SEC Proposes Pay v. Performance Rule, Uses Total Shareholder Return as Key Metric

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By Rob Tricchinelli

April 29 — The Securities and Exchange Commission proposed a rule by a 3-2 vote April 29 that would require companies to disclose executive compensation as compared to the company’s performance.

The “pay versus performance” proposal, authorized by Section 953(a) of the Dodd-Frank Wall Street Reform and Consumer Protection Act, would mandate that a company disclose in proxy and other information statements its top executive’s actual pay, average actual pay for other named executives and “total shareholder return” on an annual basis.

The companies would also have to disclose the total shareholder return for peer companies, which they determine. The companies would have to describe the relationship between pay and performance, as well as between their own performance and that of their peer group.

Commissioners Daniel Gallagher and Michael Piwowar voted against the proposal. Once the proposed rule is published in the Federal Register, members of the public will have 60 days to comment.


The disclosures under the proposal would have to look back five years.

Smaller reporting companies would only have to report for the three most recent years and would not have to provide the peer group information.

Foreign private issuers, registered investment companies and emerging growth companies would not be subject to the disclosure requirement at all.

Commissioner Split

“Having a description of how the executive compensation actually paid relates to the financial performance of the company can assist shareholders in assessing a company’s executive compensation practices and policies,” SEC Chairman Mary Jo White said at the meeting.

White said she wants further comment on whether total shareholder return is “the optimal measure of financial performance” and how useful the information would be to shareholders.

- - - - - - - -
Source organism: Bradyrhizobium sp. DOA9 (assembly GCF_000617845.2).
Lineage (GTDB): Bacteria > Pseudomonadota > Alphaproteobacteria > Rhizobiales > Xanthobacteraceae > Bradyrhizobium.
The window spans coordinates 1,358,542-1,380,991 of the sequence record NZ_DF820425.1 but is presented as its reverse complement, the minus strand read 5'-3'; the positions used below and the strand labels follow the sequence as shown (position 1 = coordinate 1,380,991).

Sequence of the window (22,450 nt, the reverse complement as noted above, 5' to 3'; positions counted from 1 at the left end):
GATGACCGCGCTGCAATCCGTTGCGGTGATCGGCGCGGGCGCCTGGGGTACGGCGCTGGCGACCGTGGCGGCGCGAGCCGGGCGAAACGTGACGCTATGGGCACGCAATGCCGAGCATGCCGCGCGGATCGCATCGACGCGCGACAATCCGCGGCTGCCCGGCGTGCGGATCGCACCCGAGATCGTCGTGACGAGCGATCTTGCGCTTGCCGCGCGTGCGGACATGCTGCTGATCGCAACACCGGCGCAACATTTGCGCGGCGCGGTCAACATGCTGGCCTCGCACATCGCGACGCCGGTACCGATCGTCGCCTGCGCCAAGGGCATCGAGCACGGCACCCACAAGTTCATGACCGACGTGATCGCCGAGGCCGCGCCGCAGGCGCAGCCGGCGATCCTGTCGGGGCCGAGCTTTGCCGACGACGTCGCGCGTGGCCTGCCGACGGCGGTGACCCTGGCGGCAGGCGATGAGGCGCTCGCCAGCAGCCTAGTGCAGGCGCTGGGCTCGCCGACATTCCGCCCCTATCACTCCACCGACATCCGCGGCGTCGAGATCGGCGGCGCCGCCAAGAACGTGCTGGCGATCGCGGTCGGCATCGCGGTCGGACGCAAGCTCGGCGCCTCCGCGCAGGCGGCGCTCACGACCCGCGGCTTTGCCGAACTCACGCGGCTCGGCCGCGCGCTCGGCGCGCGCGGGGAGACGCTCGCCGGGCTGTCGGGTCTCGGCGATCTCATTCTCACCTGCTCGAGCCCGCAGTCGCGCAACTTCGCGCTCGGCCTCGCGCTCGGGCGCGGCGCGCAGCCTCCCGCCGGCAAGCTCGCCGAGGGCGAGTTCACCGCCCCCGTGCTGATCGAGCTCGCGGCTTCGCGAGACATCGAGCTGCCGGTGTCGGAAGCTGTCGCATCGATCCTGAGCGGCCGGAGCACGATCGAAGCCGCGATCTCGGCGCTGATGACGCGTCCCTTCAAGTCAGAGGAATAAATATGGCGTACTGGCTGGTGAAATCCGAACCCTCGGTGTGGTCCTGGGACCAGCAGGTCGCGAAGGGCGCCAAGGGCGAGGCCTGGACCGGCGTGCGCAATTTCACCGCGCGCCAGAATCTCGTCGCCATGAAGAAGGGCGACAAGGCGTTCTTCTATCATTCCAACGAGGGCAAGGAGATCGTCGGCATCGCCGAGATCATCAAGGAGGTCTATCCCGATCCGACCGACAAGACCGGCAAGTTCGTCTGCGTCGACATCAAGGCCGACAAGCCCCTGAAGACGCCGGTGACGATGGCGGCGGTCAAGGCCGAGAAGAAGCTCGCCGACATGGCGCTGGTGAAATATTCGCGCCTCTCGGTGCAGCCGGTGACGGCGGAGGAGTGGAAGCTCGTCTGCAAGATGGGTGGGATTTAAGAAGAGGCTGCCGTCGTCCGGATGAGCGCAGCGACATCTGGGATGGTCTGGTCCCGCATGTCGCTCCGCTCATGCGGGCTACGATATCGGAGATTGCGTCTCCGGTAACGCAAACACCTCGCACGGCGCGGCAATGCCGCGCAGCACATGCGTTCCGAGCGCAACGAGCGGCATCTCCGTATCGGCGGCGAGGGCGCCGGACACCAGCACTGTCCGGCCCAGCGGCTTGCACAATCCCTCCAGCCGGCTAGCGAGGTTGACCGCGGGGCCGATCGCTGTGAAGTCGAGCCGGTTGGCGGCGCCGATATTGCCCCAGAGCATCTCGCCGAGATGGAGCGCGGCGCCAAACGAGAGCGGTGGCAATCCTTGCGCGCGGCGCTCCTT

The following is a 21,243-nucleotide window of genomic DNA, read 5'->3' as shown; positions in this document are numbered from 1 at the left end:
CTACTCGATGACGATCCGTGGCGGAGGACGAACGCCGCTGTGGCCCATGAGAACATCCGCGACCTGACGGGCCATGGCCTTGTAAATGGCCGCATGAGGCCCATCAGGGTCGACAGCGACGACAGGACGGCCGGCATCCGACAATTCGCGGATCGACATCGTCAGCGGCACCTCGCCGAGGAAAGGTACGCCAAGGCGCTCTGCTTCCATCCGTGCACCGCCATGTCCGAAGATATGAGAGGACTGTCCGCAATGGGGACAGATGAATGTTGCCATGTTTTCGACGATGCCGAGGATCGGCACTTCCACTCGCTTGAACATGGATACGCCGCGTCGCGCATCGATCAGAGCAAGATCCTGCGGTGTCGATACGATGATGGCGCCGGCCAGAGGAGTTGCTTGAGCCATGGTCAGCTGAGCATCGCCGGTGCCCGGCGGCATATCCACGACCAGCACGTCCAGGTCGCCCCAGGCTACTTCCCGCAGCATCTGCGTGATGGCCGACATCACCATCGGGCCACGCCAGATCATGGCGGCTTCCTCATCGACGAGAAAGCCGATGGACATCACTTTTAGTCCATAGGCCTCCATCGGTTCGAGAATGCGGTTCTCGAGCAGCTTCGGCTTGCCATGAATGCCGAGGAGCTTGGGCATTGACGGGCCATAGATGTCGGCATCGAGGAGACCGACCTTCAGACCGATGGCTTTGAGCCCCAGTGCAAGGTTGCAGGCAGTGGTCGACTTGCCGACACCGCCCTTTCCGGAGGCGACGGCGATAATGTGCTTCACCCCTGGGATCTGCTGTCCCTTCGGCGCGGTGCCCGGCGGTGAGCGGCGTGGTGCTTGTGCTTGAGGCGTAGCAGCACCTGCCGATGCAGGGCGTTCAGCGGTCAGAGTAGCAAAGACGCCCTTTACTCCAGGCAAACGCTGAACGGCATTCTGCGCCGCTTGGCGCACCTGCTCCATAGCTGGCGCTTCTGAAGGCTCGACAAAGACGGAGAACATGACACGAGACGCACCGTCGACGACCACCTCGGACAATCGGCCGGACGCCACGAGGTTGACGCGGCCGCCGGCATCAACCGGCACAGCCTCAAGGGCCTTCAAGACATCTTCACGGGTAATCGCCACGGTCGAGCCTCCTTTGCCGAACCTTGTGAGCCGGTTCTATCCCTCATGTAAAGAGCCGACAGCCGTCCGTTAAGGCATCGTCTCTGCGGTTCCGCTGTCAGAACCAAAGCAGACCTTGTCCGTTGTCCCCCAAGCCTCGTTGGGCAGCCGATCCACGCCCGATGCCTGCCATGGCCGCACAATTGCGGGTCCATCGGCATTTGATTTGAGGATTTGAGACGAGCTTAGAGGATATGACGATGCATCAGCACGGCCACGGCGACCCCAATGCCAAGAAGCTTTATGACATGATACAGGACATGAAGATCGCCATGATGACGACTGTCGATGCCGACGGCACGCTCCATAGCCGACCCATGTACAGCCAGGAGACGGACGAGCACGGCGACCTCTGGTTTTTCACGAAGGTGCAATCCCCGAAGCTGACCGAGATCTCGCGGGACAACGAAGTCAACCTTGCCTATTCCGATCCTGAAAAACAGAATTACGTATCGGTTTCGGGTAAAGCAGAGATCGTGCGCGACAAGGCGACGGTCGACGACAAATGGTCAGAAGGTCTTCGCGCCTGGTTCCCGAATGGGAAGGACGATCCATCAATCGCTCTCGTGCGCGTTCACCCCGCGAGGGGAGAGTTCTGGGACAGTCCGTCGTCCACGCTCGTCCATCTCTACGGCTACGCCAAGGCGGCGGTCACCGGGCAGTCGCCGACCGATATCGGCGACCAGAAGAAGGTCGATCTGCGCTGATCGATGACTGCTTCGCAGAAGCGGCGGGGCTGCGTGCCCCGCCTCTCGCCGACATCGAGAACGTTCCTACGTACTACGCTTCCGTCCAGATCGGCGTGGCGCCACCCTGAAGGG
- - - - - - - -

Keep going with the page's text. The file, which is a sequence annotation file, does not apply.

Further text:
Gallagher and Piwowar, both Republicans, called the proposal a dubious use of the agency’s resources.

Agency Resources

“There are pressing, complex issues in the equities and fixed income markets that desperately need our attention,” Gallagher said during the meeting. “Instead of focusing our resources on those critical areas, we are taking another trudging step on the path towards completing Dodd-Frank’s, and thus the federal government’s, intrusions into the realm of corporate governance.”

The SEC could also propose rules this year, under a neighboring section of Dodd-Frank, to require companies to disclose the ratio of their chief executive's pay to the employee average.

“I’ve always thought that this was one of the simpler components” of Dodd-Frank, Mary Mullany, a partner and head of the securities group at Ballard Spahr LLP in Philadelphia, told Bloomberg BNA. “I wondered why it took so long to get to this one.”

Actual Pay

In calculating actual pay, the companies would have to use the “actual compensation” figure from their proxy statements but adjust for pension and equity awards.

Specifically, the figure would not include changes in value of an executive's pension or stock that hasn't vested.

Unvested stock would count toward actual pay once it vests.


The proposal defines total shareholder return as it appears in Item 201(e) of Regulation S-K under the 1933 Securities Act.

“This simple presentation should make it easier for shareholders to understand the relationship between executive pay and company performance,” Commissioner Kara Stein said.

Many companies already calculate total shareholder return as a way to measure their performance.

“All this is prescriptive,” Andrew Liazos, a partner and leader of the executive compensation group at McDermott Will & Emery LLP in Boston, told Bloomberg BNA. “Certainly one could envision it being more onerous than it is.”

Commissioner Daniel Gallagher warned, however, that companies could game the system with “any of the usual corporate strategies for boosting stock prices in the short term,” such as cutting research and development, to make it appear that pay is in line with performance.


The proposal would also require the disclosures to be in eXtensible Business Reporting Language.

“The XBRL component to this could be one of the things that has unanticipated results,” Liazos said. “This is the first time it’s been done for proxy information.”

“I think it is a first step” toward the SEC requiring other disclosures in the format, Mullany said.

To contact the reporter on this story: Rob Tricchinelli in Washington at

To contact the editor responsible for this story: Phyllis Diamond at

For the proposal, visit